Visiting Vienna

One of the most elegant cities in Europe, Vienna is home to opulent palaces and is rich in tradition. The capital of Austria was the heart of the Holy Roman Empire for centuries, and then of the Austro-Hungarian Empire, gaining the nickname The Imperial City along the way.

Maria Theresa monument

One of the defining periods of Vienna’s history was the 1700s, when many of the city’s baroque buildings were constructed, including the Schloss Belvedere. Maria Theresa became Queen in 1740 and stayed on the throne for 40 years. The 18th century was a cultural epoch for Vienna, during which Mozart, Haydn, Beethoven, and Schubert all became prominent.

The reign of Franz Josef and his wife Elisabeth of Bavaria (or ‘Sisi’) in the 19th century was also defining; this century brought Vienna Freud, the artists Klimt and Schiele, the architect Otto Wagner, and the musician Brahms, all of whom left a lasting legacy on the city.

In this old fashioned city, horse drawn carriages still prance through the streets, and their unique coffee house culture thrives, relatively unchanged for centuries.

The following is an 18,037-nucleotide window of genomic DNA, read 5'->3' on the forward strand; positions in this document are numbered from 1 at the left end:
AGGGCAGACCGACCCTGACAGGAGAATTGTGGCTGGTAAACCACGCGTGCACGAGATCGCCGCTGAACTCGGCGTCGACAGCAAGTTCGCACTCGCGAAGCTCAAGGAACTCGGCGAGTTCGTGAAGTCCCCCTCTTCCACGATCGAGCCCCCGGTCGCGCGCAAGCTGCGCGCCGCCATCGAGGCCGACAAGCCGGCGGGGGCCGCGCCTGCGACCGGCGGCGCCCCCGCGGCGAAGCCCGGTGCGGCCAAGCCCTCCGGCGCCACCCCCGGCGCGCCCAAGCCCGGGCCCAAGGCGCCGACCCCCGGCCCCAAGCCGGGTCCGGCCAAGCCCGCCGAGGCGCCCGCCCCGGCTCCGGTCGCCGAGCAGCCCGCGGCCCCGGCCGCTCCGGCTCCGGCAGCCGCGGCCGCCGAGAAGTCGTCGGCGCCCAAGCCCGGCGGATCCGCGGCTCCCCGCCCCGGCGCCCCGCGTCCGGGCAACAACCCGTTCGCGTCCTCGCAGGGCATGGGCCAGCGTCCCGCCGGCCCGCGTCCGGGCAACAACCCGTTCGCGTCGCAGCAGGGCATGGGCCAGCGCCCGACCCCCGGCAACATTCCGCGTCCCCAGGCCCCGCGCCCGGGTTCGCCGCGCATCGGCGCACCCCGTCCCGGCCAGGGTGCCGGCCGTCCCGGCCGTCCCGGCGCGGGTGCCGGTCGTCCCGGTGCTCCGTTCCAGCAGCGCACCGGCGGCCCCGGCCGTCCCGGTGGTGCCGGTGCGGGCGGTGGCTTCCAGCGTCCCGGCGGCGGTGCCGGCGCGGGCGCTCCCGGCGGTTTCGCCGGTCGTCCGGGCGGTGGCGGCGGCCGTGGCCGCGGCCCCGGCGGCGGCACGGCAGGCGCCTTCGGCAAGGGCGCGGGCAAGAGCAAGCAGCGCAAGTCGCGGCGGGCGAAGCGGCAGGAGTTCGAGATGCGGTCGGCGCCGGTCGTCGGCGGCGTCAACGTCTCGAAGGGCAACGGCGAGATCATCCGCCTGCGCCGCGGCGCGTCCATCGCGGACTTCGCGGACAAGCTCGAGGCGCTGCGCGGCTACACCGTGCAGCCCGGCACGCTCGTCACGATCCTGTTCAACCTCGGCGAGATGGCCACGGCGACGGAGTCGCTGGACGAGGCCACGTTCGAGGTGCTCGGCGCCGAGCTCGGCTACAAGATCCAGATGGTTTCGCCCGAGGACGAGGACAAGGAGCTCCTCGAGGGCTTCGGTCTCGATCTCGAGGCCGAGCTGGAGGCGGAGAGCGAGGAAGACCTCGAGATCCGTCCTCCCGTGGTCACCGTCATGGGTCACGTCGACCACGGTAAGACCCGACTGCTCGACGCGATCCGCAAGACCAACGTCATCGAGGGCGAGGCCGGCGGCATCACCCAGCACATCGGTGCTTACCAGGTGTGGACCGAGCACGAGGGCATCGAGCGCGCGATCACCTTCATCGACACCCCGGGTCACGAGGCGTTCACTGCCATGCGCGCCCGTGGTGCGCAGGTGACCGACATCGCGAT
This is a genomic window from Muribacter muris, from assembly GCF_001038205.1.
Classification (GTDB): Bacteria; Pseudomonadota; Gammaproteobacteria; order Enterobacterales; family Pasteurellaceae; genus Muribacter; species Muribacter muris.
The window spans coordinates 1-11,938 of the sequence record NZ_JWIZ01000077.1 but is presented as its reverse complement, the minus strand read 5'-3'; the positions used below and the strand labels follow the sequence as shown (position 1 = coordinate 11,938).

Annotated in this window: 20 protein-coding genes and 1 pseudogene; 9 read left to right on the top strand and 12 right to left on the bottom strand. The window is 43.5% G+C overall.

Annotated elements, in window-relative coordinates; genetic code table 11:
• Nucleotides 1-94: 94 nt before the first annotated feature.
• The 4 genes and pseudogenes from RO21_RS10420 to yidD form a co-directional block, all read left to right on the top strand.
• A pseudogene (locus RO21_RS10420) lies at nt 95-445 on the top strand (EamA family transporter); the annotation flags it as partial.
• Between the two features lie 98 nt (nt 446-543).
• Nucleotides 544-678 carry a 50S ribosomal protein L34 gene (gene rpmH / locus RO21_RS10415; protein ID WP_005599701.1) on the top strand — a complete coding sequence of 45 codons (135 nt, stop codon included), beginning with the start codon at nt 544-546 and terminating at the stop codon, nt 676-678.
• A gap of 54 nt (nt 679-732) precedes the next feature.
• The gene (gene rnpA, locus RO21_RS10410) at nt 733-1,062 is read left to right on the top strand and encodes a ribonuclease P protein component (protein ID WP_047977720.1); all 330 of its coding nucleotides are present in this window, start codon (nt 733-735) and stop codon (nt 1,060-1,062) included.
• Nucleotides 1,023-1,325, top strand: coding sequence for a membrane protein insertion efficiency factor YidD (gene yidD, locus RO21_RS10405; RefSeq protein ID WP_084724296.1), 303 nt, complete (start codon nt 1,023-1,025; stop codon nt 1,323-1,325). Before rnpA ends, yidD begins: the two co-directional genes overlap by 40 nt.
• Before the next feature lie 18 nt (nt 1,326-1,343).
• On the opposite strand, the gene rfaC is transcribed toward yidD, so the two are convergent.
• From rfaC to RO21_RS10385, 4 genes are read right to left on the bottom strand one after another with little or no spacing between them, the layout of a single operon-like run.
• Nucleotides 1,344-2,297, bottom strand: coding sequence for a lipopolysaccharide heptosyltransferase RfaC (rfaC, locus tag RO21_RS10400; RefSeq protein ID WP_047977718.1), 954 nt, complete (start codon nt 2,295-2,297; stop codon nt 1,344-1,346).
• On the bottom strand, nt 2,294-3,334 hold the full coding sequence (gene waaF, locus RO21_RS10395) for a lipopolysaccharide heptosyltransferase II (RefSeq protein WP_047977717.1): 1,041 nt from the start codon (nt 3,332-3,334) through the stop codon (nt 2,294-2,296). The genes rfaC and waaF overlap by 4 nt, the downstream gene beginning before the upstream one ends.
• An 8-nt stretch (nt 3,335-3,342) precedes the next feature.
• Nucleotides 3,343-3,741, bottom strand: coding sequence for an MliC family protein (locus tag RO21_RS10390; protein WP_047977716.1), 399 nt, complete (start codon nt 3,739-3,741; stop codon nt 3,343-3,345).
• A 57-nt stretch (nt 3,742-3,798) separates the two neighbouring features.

Horse drawn carriageA sunny street in ViennaHistoric buildings in ViennaCafe SperlCoffee and hot chocolate on a trayVienna architecture

Visiting in the winter means Christmas markets, indulging in mulled wine and decadent hot chocolates, and roasted chestnut vendors.

Snowflake on airplane windowChristmas market stallRoasted chestnutsNight market in plazaInside market tent

This historic city is filled with landmarks. St Stephen’s Cathedral is an elaborate Gothic structure. The Hofburg Imperial Palace complex dominates the central Ringstrasse, and the Vienna State Opera House towers over the Ring Road with grand arches and bronze statues.

Also in the Hofburg Palace complex is the Spanish Riding School, known for its white Lipizzaner horses and the stately 18th century way they are trained to ride and perform.

In the Prater amusement park, the Riesenrad – Ferris Wheel – is a prime tourist attraction, mostly because of the iconic scene it’s featured in in Orson Welles’ The Third Man.

Vienna is filled with art museums, and the Museum of Natural History is excellent.

From atop St Stephens CathedralSt Stephens CathedralPlaza at nightArchwayFerris wheelNatural History Museum

Visiting Vienna means lots of opportunities to try the classic cuisines, including:

Wiener Schnitzel – breaded veal (or chicken or pork) cutlets served with lemon and potatoes on the side

Goulash – beef stew with paprika and tomato

Würstel – sausage

Sachertorte – chocolate cake with apricot jam and a chocolate glaze

Apple strudel

Wiener Schnitzel SausagesDumplings and sauerkrautCity tram

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